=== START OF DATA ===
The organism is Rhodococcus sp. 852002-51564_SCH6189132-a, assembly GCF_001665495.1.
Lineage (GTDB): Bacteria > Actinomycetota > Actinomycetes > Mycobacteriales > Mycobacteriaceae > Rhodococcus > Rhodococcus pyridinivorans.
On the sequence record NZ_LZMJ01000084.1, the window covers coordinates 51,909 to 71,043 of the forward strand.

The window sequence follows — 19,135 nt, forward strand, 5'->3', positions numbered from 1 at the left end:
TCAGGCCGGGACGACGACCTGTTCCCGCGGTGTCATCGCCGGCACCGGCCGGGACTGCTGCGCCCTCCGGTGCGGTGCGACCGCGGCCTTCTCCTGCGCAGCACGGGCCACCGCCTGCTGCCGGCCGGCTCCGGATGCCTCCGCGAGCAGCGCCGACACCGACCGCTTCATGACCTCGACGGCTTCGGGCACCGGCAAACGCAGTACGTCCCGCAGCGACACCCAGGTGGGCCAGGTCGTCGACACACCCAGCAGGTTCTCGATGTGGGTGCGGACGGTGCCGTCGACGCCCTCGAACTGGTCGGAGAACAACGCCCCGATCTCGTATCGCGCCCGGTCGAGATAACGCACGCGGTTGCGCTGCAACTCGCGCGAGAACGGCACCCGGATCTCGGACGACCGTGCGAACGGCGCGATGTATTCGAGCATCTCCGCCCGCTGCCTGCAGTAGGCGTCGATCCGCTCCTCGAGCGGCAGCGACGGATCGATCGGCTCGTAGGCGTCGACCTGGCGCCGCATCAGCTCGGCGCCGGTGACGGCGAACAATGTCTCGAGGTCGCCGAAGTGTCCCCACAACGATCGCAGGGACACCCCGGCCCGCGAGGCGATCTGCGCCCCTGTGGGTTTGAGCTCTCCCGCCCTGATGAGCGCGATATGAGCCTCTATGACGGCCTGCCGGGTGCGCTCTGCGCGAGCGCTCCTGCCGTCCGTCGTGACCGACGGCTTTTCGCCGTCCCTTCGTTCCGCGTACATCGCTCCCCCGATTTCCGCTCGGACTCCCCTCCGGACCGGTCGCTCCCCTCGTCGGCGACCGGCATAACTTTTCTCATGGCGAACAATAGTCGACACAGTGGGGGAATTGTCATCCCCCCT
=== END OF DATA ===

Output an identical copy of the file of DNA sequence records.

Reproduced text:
The organism is Rhodococcus sp. 852002-51564_SCH6189132-a, assembly GCF_001665495.1.
Lineage (GTDB): Bacteria > Actinomycetota > Actinomycetes > Mycobacteriales > Mycobacteriaceae > Rhodococcus > Rhodococcus pyridinivorans.
On the sequence record NZ_LZMJ01000084.1, the window covers coordinates 51,909 to 71,043 of the forward strand.

The window sequence follows — 19,135 nt, forward strand, 5'->3', positions numbered from 1 at the left end:
TCAGGCCGGGACGACGACCTGTTCCCGCGGTGTCATCGCCGGCACCGGCCGGGACTGCTGCGCCCTCCGGTGCGGTGCGACCGCGGCCTTCTCCTGCGCAGCACGGGCCACCGCCTGCTGCCGGCCGGCTCCGGATGCCTCCGCGAGCAGCGCCGACACCGACCGCTTCATGACCTCGACGGCTTCGGGCACCGGCAAACGCAGTACGTCCCGCAGCGACACCCAGGTGGGCCAGGTCGTCGACACACCCAGCAGGTTCTCGATGTGGGTGCGGACGGTGCCGTCGACGCCCTCGAACTGGTCGGAGAACAACGCCCCGATCTCGTATCGCGCCCGGTCGAGATAACGCACGCGGTTGCGCTGCAACTCGCGCGAGAACGGCACCCGGATCTCGGACGACCGTGCGAACGGCGCGATGTATTCGAGCATCTCCGCCCGCTGCCTGCAGTAGGCGTCGATCCGCTCCTCGAGCGGCAGCGACGGATCGATCGGCTCGTAGGCGTCGACCTGGCGCCGCATCAGCTCGGCGCCGGTGACGGCGAACAATGTCTCGAGGTCGCCGAAGTGTCCCCACAACGATCGCAGGGACACCCCGGCCCGCGAGGCGATCTGCGCCCCTGTGGGTTTGAGCTCTCCCGCCCTGATGAGCGCGATATGAGCCTCTATGACGGCCTGCCGGGTGCGCTCTGCGCGAGCGCTCCTGCCGTCCGTCGTGACCGACGGCTTTTCGCCGTCCCTTCGTTCCGCGTACATCGCTCCCCCGATTTCCGCTCGGACTCCCCTCCGGACCGGTCGCTCCCCTCGTCGGCGACCGGCATAACTTTTCTCATGGCGAACAATAGTCGACACAGTGGGGGAATTGTCATCCCCCCT